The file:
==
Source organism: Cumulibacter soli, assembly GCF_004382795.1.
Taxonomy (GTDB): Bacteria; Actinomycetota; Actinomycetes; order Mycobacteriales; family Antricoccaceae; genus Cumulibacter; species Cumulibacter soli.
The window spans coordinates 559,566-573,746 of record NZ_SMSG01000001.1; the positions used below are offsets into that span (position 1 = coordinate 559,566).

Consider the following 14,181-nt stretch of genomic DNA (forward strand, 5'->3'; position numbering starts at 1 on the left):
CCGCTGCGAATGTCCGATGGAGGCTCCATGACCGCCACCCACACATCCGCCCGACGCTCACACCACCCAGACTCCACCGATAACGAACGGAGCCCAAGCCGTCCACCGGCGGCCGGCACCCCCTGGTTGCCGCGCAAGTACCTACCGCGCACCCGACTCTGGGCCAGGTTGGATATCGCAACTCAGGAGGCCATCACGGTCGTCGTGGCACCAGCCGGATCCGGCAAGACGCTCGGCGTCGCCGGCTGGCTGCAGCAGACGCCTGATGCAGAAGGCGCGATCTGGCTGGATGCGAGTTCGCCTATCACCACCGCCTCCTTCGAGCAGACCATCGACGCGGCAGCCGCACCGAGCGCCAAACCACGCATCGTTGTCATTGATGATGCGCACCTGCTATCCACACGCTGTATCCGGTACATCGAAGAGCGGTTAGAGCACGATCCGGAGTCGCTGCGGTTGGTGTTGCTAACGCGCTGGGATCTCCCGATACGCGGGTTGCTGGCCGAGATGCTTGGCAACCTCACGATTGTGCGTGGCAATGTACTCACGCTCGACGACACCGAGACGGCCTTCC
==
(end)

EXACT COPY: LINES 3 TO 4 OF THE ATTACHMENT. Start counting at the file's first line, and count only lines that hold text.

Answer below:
The window spans coordinates 559,566-573,746 of record NZ_SMSG01000001.1; the positions used below are offsets into that span (position 1 = coordinate 559,566).

Consider the following 14,181-nt stretch of genomic DNA (forward strand, 5'->3'; position numbering starts at 1 on the left):